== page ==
In a recent Guardian piece George Monbiot was quite hard on my profession–or rather, on the issue of how politicians use the ideas behind the concept of economic valuation of ecosystems:
As Ronald Reagan remarked, when contemplating the destruction of California’s giant redwoods, “a tree is a tree”. Who, for that matter, would care if the old masters in the National Gallery were replaced by the prints being sold in its shop? In swapping our ancient places for generic clusters of chainstores and generic lines of saplings, the offsetters would also destroy our stories.
While I do not think that economic valuation is useless, an important question implicitly posed by Monbiot is: even if economists know what they’re doing and where the limits of their work are, is it justified to expect that politicians do? To price or not to price: That is the question…
Since I started working on my PhD thesis, I have been asked many times what it is about. I must admit that it is hard for me to explain. First, because attaching price tags to forests or wetlands is not quite something that people expect to be done by scientists. It is strange. Second, because most people do not like the idea. Even if they are not aware of this term, what they fear is going by the name of “commodification” and is a highly controversial topic in scientific literature, including a famous commentary in the prestigious journal Nature by Douglas McCauley, aptly titled Selling Out on Nature. While I do have some answers to the questions and doubts of my friends and relatives, they are too complicated and comprehensive for a casual conversation at the coffee table. Therefore, I decided to write a blog piece about this, at least for those of my friends and relatives who understand English. Continue reading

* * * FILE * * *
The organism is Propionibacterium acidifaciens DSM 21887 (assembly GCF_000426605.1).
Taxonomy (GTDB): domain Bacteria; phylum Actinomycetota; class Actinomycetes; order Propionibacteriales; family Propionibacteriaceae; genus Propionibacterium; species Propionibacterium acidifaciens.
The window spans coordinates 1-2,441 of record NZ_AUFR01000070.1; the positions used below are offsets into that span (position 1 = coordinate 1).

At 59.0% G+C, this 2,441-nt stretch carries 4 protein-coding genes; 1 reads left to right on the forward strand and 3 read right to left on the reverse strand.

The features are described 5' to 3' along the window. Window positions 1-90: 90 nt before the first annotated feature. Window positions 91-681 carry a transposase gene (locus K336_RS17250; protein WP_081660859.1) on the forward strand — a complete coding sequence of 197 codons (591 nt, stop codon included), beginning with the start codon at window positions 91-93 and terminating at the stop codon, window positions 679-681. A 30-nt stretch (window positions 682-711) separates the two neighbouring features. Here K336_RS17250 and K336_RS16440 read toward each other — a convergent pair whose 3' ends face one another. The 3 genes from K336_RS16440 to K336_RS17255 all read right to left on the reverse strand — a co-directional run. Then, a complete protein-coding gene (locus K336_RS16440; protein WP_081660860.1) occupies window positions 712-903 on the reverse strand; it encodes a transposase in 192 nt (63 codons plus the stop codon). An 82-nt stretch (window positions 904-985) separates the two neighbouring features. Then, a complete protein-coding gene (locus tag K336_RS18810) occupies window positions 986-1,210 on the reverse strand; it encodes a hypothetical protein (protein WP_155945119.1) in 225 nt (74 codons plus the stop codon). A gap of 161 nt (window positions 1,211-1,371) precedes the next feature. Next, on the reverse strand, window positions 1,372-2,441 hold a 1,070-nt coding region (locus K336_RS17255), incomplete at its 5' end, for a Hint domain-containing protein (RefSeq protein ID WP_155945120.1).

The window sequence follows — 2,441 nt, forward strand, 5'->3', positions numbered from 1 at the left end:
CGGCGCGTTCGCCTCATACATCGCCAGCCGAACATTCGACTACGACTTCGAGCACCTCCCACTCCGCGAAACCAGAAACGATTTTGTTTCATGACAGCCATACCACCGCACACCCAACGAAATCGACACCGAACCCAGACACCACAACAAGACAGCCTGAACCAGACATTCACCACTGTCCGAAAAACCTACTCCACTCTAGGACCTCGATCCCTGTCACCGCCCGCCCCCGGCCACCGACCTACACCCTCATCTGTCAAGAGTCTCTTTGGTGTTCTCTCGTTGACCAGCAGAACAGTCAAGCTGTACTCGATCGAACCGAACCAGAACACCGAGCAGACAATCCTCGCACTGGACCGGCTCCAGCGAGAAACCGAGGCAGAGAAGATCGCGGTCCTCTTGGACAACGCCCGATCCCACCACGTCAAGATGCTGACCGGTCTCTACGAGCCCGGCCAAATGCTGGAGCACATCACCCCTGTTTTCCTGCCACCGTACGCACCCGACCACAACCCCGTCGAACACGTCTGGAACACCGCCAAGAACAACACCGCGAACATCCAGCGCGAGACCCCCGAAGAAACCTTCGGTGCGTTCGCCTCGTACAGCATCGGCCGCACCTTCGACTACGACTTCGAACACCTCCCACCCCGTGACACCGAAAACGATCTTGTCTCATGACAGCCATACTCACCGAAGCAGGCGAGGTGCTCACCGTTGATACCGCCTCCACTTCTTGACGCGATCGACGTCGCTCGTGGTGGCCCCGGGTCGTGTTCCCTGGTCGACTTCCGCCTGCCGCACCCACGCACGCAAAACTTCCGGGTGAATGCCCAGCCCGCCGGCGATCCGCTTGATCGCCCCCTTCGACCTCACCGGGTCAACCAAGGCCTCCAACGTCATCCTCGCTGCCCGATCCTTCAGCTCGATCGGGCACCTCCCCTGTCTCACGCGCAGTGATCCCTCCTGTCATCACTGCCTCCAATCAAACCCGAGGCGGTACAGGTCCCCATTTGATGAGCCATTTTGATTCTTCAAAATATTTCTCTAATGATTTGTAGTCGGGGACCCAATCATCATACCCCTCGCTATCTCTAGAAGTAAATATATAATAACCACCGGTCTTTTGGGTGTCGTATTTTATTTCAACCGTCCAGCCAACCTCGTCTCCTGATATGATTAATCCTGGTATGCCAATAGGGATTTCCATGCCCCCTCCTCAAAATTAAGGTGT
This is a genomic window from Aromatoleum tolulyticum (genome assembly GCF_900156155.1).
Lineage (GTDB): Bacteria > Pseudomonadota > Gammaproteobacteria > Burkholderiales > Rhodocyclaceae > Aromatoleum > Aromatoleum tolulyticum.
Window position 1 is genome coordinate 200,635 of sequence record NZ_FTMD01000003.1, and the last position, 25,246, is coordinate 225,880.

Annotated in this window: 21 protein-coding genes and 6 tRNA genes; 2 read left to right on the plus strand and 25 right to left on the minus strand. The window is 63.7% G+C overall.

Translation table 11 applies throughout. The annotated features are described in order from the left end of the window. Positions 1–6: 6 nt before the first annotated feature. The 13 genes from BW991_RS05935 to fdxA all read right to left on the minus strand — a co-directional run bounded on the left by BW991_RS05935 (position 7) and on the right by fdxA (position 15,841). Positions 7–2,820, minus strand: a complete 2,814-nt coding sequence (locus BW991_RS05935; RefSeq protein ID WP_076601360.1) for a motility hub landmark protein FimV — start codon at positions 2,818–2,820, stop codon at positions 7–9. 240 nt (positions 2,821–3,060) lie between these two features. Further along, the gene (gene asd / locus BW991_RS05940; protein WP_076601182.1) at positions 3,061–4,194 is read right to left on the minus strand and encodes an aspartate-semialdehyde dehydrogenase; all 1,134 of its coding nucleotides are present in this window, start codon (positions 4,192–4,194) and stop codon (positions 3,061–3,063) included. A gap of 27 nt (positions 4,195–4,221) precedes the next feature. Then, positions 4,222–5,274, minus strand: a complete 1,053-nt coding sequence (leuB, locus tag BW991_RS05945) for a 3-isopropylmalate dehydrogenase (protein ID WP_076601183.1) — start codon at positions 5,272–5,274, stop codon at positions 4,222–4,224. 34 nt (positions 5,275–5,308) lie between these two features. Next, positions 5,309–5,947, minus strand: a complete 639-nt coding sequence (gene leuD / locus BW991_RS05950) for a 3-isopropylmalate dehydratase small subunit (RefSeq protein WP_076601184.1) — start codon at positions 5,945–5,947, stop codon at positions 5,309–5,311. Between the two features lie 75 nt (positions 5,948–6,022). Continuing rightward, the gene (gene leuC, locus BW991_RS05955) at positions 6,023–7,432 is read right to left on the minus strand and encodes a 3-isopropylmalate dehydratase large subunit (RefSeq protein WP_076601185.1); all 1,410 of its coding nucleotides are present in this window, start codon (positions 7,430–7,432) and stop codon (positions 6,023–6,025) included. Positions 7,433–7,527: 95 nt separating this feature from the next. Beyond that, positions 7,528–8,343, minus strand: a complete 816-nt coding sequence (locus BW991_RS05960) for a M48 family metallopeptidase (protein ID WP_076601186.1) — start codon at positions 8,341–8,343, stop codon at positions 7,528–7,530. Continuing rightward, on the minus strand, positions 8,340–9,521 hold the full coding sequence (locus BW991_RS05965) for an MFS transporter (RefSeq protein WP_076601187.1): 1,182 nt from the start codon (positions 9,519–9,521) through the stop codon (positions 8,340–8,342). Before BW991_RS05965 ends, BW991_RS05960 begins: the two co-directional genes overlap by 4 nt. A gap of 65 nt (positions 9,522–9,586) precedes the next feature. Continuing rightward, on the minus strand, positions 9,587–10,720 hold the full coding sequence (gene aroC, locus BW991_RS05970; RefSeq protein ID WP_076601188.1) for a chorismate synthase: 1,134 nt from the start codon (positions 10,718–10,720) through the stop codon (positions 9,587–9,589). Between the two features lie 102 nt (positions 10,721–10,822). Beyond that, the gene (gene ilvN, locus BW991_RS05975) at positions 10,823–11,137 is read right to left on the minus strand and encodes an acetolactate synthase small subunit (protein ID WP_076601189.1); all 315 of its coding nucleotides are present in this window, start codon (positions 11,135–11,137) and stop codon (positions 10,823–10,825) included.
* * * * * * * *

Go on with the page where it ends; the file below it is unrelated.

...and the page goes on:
One major justification of my work on the economic valuation of ecosystems is that we need to “get the prices right”. Economists think that factoring the value of ecosystem services into the prices of goods and services traded in markets is one important way of creating incentives to use these ecosystems sustainably. Opponents of the economic approach, however, fear the resulting “commodification of Nature”. Instead, the Douglas McCauleys and Mark Sagoffs of this world suggest that, instead of getting the prices right, we should attempt at getting morals right. In their view, this is the right approach to end the ongoing destruction of Nature, rather than the harmful valuation exercises conducted by economists. Continue reading
Imagine the following situation: a 6-year old approaches you holding in his hands a picture – he drew a dolphin. Then you see a number above the dolphin, with an €-sign at its end, and the child tells you that the dolphin costs this amount of money. When you ask him, however: Where does the number come from? Who is to pay this to whom? And what is the expected result of the transaction?, he knows no answer. This situation is not so much dissimilar from what sometimes happens when economists attempt to assign a value to ecosystems. Continue reading
Anthropocene. The era of human dominance. Many commentators agree that anthropocene is a proper name for the current geological era (formally we still live in the Holocene). Human activities are the all-dominant factor influencing natural systems all over the Earth. Climate change, mass extinction of species, biodiversity loss, peak everything, widespread soil degradation and, as a result, erosion and desertification… There are many phenomena caused, at least partly, by human activities, especially over the last 2 centuries, that are critical for the state of the Earth ecosystem. A phenomenon of particular “media potential” is the continued loss of species across the world. Just think of the media buzz around Lonesome George. Extinction of whole species mobilizes many people to action. The question, however, is whether the actions finally undertaken are always sensible. One may call this the economics (and ethics) of endangered species rescue. Continue reading